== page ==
Next I'll share a peek at the other book, that one about summer hikes in the Sierras.
Hope you are enjoying playing Santa at your house! Don't you just love all the flurry behind closed doors? Homemade gifts are the very best.**

Monday, December 14, 2009


Dusting smacks of housework but in this case I'm loving it.

That light coating of snow is beautiful.

"But it's going to melt in no time," said the grumpy man in the store.
I had an almost irresistible urge to stick my tongue out at him. Caught myself just in time,
and reminded myself that I'd look like an overgrown third grader.

Even if it does melt today, don't you agree that a little dusting of snow is a terrific winter thrill?

Sunday, December 13, 2009

Away in a manger

I don't know about you, but for me it just wouldn't be Christmas without hearing at least one group of children sing "Away in a Manger" and "Silent Night."

There is something inexpressibly wonderful about the sweet voices of children, isn't there?

The shimmer of lights on the tree this weekend, and the children singing, the gifted musicians in the orchestra and choir performing Handel's Messiah nearly bowled me over, even while I was arranging tray after tray of cookies for the crowd to eat after the performance.

The perfume of those homemade cookies! The swelling of the music!

I can hardly carry a note myself but even I was singing along under my breath when they got to the Hallelujah Chorus. What wonderful music that is!

And then being such a visual person, the lights, the glitter, the beauty of everything...
Well, it just carries you away sometimes, doesn't it?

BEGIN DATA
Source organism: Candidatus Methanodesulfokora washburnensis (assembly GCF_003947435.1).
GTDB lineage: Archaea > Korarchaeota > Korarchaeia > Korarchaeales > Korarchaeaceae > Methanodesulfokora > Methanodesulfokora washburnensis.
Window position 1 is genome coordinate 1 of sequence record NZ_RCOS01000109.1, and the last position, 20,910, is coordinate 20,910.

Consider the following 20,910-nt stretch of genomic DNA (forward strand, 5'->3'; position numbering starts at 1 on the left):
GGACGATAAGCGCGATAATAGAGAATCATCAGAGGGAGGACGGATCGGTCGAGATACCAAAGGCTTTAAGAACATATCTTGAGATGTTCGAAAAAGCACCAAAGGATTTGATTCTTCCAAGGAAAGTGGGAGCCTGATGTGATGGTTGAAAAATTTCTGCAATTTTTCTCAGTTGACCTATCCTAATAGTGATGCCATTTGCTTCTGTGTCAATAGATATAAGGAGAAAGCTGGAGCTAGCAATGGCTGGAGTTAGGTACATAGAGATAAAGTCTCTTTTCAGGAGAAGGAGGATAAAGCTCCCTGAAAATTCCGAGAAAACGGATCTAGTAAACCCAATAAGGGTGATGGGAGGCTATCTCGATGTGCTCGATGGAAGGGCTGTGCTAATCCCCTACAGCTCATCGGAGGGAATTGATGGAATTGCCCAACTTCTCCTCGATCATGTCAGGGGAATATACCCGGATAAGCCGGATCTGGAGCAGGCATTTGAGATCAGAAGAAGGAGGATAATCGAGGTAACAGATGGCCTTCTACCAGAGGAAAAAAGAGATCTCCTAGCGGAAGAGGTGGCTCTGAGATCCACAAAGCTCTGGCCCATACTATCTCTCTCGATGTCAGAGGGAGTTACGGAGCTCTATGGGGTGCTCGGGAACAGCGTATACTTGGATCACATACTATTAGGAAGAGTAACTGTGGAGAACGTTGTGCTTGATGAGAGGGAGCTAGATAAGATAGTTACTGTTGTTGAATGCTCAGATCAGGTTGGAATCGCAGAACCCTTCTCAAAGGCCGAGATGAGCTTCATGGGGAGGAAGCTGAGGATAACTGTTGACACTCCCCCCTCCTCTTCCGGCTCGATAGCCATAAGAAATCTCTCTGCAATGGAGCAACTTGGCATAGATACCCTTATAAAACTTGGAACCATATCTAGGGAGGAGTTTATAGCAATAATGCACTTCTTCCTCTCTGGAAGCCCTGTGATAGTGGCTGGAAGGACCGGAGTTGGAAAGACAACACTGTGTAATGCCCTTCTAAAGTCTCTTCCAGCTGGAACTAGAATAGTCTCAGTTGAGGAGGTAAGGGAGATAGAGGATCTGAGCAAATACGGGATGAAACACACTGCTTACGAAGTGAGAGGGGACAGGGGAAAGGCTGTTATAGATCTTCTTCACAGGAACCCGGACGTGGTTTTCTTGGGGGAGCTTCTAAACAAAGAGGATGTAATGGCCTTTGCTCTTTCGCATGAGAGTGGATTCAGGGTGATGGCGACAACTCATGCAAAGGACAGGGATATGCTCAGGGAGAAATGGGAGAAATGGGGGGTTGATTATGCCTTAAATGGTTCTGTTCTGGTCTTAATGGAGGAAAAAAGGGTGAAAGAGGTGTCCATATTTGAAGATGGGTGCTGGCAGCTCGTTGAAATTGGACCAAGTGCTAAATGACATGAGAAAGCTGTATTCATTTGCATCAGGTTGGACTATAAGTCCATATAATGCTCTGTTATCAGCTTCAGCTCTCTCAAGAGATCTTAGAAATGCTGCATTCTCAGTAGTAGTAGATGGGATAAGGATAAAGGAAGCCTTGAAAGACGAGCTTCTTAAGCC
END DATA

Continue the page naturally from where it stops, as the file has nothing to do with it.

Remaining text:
Then to top off the weekend of holiday wonder, it began to snow this morning! Alison looking out the windows, dressed in her Christmas finery and captivated by the drifting snowflakes made me realize again that this is truly a season of miracles.

And like Alison I want to savor each moment.

Tomorrow we are supposed to wake up to fresh snow. Hurrah!

Monday, December 7, 2009

Looking for the beautiful

Does it ever seem to you that everything is gray and cold? That you break everything you touch, that the harder you work the less is done?

Well, that was me today.

So I decided I might as well abandon the struggle and go in search of something beautiful instead. 

In Steve's orchard the last stray apples hang like festive ornaments on an odd but lovely Christmas tree.


Just down the road I found some tiny purple winter berries.

Frost melted on a fence. I snapped a photo as the droplets began to freeze again.

Then I spied a long line of doves perching on a fence rail, enjoying the winter sun.

Even a bad day has its share of beauty if we simply stop and look.

Friday, December 4, 2009

Walking at dusk

The days are so short here in December that I often find myself walking at dusk.

Past farmhouses.
Barking dogs.
Signs. "Baskets. Fresh Organic Produce."

I love this little valley, with its friendly people and wide open spaces. But today I think I love the bare trees best of all.

This cottonwood makes me sneeze in summer but today its bones are so tall, so strong, so majestic, I pause in admiration.